If you are trying to promote an existing business, chances are that you are trying very hard to grow your business via SEO, social media, possibly SEM, PR and other marketing channels. Good job on those, but are you also on YouTube?
YouTube is the second biggest search engine in the world. It also happens to be the single most flexible marketing channel because the videos don't have to just live on YouTube. You can embed the videos on your site, making your site's content richer in the eyes of your users and possibly the Google search algorithm. If that wasn't enough, YouTube provides a reasonable revenue stream for you via AdSense if you want to take advantage of that. So let us look at how AdSense via YouTube and the distribution potential compares to other marketing channels.
SEO marketing is excessively costly
First, since YouTube is the second biggest search engine in the world, let's consider the state of affairs with the largest search engine in the world. Google is extremely crowded. Every business in the world is not only simply trying to market itself on it, but many companies are also actively engaged in content marketing where they create thousands of pages, each competing for the same keywords as their competitors.
Plus, the coveted top-10 search results are filled by Wikipedia, Google maps, YouTube videos, .gov and official sites, academic sites, dictionary.com listings or other authoritative sites. Often, for any search term of any value, that leaves just a few (if any) spots in the top-10 results for the hundreds of other businesses competing for that term.
And if that wasn't bad enough, unless your site is an authority site, it often takes months for a new page to rank well in Google (although they have the technology to begin to rank new pages within minutes). Businesses simply can't afford to wait that long because every day of not getting clients is extremely costly to a business. And that multiple-month wait may be the biggest cost in a marketing campaign.
YouTube is still in the Wild West
It might seem like YouTube has been around forever. And yes, it has been around for quite a while, but many people and businesses do not think of themselves as video creators. For those people that are on YouTube, it is far more difficult to create a high-quality video than to make a high-quality Web page. So the number of videos and companies that are on YouTube is significantly fewer than there are on Google. And if that wasn't enough, a YouTube search page contains 20 listings instead of the 10 on Google. Plus, it isn't all about search, YouTube also recommends further videos based on people's preferences so they have multiple ways to promote a video.
Yes, there is more of a barrier because a video has to be of at least reasonably high quality. But you will only learn how to make higher quality videos by starting, making "not so great" videos, and improving upon your production process over time. That sounds just like the common iterative start-up process we have all become familiar with. In fact, I started my own business channel on YouTube by just talking into my laptop's camera and recording educational videos on various business topics that I wanted to address. I am still getting comfortable with the process of creating videos, but I am now working on improving production quality by shopping for a real camera, lighting and creating images for the videos. And that can be the process for you as well.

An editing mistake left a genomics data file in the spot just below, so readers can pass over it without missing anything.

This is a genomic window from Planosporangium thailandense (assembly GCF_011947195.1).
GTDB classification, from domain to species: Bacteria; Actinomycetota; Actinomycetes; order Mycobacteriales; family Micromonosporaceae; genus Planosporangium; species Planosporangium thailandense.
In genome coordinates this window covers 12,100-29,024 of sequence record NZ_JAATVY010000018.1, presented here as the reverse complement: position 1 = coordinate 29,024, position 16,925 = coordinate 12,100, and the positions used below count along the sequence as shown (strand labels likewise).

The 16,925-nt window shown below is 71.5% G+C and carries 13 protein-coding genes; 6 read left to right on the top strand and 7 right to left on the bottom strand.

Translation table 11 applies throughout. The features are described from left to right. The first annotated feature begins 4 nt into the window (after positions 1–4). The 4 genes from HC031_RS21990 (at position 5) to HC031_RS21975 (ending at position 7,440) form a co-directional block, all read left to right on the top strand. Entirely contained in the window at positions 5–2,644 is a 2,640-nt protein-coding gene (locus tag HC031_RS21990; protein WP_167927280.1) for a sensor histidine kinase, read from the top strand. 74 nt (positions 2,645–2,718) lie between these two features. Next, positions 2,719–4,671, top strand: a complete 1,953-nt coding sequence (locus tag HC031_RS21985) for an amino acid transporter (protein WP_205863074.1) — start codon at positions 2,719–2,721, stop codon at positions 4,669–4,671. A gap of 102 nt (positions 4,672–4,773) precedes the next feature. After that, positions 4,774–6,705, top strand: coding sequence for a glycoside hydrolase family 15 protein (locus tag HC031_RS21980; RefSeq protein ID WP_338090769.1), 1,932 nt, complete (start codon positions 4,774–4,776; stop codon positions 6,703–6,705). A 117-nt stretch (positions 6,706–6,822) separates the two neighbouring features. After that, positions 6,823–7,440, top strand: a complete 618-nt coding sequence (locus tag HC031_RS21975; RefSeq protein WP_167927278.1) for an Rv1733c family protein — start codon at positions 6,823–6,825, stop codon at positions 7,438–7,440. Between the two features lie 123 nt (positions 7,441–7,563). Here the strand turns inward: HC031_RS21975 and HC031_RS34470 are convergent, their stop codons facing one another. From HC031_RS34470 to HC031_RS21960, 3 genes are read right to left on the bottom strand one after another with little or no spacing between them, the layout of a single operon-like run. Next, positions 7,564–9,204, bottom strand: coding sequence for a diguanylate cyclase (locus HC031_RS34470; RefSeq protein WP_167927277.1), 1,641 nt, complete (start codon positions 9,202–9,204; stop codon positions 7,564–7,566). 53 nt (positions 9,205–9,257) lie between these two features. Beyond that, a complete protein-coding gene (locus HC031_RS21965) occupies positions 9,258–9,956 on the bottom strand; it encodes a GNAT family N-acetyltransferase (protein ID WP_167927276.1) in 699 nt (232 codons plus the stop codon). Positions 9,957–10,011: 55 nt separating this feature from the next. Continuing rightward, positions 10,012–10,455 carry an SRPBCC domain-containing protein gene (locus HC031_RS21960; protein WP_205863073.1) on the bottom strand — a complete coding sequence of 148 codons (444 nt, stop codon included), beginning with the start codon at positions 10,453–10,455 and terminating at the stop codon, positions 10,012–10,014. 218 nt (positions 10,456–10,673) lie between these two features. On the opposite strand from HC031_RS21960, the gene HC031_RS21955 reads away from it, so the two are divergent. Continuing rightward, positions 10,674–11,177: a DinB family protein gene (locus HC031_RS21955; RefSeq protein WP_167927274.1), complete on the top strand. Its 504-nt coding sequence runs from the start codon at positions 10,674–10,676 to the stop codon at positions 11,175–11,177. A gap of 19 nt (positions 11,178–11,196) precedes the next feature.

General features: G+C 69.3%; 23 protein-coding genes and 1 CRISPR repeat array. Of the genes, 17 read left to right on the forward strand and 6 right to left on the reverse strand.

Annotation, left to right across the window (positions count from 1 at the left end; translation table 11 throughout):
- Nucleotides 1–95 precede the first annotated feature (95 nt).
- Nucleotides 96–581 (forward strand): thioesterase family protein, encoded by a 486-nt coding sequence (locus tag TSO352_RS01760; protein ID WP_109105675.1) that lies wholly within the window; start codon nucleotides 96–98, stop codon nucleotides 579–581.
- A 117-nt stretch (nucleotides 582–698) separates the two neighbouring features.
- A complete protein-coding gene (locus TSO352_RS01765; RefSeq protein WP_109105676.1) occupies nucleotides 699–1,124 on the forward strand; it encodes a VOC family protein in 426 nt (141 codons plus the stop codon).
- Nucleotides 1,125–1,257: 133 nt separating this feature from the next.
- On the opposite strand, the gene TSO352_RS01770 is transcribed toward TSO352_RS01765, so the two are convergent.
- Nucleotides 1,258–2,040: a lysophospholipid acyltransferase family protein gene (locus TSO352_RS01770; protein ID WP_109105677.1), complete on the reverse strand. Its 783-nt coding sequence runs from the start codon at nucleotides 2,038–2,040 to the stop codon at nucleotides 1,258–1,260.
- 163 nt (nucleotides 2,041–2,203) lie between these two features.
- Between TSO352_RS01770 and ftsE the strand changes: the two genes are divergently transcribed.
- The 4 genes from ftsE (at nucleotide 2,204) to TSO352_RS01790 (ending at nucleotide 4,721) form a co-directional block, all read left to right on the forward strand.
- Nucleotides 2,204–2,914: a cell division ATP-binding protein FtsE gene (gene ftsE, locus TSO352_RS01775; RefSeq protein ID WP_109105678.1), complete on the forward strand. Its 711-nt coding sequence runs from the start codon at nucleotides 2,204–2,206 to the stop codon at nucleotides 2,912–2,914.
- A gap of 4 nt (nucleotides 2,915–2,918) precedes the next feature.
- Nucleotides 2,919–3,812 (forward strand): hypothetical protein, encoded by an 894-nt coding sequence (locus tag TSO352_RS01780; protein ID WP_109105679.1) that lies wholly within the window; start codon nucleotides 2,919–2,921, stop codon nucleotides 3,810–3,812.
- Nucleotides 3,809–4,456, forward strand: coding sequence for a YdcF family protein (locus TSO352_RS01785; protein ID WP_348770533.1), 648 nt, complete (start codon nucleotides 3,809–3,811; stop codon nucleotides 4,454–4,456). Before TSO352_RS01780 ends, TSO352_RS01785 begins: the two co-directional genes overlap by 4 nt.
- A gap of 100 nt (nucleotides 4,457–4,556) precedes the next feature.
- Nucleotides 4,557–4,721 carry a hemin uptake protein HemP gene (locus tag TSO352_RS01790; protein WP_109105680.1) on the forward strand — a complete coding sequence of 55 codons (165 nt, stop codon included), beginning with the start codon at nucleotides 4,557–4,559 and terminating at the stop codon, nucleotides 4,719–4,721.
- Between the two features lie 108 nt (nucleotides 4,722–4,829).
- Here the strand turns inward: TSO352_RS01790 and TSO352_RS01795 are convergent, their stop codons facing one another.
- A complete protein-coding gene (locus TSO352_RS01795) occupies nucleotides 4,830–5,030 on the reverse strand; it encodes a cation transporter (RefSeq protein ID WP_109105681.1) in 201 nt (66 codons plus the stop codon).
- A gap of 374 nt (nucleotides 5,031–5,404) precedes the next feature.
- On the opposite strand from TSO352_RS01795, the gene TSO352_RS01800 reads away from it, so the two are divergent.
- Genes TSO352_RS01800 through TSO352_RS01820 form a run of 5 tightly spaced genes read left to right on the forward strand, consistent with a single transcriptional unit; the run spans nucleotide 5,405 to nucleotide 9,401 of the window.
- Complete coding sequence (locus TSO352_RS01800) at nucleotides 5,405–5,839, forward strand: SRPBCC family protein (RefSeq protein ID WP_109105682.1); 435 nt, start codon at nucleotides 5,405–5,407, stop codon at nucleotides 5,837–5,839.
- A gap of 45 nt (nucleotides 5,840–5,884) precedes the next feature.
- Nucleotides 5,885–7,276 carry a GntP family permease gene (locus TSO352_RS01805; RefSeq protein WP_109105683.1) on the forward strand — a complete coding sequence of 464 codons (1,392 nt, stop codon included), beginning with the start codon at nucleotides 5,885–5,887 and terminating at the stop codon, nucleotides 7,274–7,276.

Is a YouTube view as good as a page view?
First off, it is far easier to get a video view on YouTube than to get a website page view from Google search. If you use the per 1000 impressions ad revenue model, that means that you can earn far more money on YouTube. And if people do come to your site, you can embed your YouTube video into your page, which is just like adding another ad to your page. Only the ad on a YouTube video will actually enhance your page because the rich video content is seen as a quality signal by Google and many users.
Plus, in a video, people are engaged with your brand for a number of minutes. And you can post links to your site (or whatever conversion you are going for) in the description and in-video messages.
Sometimes a video is Google SEO
We have all seen how often videos come up in Google search results. That trend is going to continue - if not increase - because Google actually makes money from those videos. And for competitive keywords, having a good video is sometimes the only way to appear in the natural search results for those difficult keywords. Additionally, in the same way a Google+ presence is recommended for SEO-minded companies - after all it is owned by Google - so too is YouTube, which is another Google-owned property. You'd favor someone using your products too right?
How to convert viewers into clients
YouTube videos offer three potential ways to convert clients to whatever you want them to do.
1) You can ask people to do something for you right in the video. In my case, at the end of videos, I ask people to subscribe (hint) and check out my mobile apps (hint).
2) You can put a text bubble right inside the video with links to whatever you are promoting. YouTube gives you tools to do that.
3) You can add text and links in the description of the video, asking people to do what you would like them to do.
Alex Genadinik, the CEO of Problemio.com, is a top-performing instructor on Udemy, ranking in the top 1% of all instructors on the platform. He is a successful entrepreneur and has authored three best-selling books on Amazon. With over a thousand entrepreneurs coached, Alex has a wealth of experience to share. His expertise spans software development, eLearning and Udemy, eCommerce, Amazon, SEO, mobile app development, app store optimization (ASO), entrepreneurship, business strategy, and growth marketing. To learn more about Alex and his work, visit his website at https://www.problemio.com.